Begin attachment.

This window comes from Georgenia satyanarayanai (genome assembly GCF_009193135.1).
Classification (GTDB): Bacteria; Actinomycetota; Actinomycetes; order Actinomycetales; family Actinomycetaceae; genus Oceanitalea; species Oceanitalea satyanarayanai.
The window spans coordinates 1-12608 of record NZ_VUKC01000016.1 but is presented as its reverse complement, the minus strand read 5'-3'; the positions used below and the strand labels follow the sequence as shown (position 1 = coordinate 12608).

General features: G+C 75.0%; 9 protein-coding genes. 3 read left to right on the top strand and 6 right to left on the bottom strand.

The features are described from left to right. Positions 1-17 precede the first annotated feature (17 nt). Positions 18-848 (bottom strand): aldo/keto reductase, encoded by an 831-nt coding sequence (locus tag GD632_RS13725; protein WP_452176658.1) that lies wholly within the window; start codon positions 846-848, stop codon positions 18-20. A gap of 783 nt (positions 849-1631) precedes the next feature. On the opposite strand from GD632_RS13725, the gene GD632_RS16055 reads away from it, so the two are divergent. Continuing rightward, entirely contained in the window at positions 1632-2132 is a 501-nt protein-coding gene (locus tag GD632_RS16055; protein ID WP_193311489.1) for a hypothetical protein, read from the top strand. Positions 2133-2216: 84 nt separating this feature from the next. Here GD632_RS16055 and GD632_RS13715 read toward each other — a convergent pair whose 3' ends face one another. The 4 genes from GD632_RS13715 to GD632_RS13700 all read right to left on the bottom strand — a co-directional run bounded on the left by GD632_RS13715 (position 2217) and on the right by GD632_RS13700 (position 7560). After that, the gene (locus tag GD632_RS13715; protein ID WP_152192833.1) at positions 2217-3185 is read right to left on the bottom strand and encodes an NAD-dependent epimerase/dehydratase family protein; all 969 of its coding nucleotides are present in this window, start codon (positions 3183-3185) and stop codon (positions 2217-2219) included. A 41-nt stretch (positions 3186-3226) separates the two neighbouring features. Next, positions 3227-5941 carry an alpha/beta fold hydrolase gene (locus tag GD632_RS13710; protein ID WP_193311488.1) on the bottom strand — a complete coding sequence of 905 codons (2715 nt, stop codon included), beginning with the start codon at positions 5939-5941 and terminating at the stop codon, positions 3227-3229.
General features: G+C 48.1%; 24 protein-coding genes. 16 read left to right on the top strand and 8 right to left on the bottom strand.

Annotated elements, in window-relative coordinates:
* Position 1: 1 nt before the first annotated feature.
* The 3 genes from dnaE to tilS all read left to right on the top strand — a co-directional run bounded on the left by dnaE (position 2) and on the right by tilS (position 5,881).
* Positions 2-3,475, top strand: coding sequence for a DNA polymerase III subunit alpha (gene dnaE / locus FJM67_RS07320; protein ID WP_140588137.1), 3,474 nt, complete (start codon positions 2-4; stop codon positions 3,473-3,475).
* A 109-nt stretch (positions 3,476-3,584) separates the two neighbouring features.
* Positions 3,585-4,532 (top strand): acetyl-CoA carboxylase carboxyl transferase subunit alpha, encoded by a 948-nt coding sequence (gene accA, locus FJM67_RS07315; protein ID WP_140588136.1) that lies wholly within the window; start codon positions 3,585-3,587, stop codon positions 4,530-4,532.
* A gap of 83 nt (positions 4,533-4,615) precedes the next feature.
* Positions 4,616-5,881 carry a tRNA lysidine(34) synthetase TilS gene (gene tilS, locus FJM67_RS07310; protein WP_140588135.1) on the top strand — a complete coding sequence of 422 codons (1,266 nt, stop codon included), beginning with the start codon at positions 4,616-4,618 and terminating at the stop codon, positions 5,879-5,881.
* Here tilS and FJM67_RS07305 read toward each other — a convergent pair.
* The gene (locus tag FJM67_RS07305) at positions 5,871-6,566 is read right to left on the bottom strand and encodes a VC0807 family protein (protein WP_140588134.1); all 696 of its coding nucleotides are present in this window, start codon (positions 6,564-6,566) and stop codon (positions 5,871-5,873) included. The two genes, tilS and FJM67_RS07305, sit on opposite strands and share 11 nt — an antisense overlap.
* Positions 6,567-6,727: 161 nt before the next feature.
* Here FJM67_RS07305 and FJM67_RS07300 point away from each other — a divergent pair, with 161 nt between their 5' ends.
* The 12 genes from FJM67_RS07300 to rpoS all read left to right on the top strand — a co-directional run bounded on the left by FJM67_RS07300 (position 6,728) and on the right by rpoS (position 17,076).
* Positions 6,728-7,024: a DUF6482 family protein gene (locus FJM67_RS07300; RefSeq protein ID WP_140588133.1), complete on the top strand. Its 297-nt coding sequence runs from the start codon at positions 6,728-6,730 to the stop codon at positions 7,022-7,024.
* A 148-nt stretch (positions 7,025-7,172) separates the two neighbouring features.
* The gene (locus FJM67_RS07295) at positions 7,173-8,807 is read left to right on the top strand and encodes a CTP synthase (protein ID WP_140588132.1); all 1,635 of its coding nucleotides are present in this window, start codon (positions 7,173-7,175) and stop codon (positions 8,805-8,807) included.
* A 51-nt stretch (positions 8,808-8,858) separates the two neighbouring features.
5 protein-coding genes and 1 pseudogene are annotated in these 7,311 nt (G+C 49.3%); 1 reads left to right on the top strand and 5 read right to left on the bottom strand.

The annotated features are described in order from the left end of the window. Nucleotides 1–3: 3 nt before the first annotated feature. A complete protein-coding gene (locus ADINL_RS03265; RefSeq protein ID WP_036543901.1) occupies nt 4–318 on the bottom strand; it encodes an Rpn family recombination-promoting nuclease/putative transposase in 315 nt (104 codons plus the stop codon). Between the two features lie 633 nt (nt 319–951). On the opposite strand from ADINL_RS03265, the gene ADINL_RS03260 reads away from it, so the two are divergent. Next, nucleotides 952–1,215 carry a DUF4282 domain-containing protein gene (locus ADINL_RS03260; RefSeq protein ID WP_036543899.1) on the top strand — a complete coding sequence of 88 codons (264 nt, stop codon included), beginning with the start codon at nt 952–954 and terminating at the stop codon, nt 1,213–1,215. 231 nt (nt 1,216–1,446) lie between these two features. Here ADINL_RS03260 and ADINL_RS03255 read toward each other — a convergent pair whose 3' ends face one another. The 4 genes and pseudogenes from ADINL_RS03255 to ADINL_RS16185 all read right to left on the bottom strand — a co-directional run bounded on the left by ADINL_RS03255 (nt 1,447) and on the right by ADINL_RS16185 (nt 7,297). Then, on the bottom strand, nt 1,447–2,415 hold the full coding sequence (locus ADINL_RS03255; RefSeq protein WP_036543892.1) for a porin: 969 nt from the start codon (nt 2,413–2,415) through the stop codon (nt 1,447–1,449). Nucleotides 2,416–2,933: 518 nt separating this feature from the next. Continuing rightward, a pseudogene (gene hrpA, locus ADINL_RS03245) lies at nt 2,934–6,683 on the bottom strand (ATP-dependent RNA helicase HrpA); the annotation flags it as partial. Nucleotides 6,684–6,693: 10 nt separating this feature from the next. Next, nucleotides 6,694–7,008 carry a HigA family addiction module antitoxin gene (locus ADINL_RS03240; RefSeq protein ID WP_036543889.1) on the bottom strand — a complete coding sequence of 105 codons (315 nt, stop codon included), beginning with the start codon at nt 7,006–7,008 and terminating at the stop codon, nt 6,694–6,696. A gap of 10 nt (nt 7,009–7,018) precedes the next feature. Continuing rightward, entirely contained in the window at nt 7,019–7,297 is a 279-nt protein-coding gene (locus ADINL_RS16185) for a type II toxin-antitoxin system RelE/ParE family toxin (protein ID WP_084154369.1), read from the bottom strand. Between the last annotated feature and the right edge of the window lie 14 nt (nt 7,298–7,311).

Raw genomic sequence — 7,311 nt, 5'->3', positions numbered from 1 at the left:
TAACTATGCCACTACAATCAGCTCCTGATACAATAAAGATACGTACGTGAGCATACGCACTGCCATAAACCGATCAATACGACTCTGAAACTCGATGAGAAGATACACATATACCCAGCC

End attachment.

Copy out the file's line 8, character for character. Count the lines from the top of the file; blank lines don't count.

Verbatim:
* Position 1: 1 nt before the first annotated feature.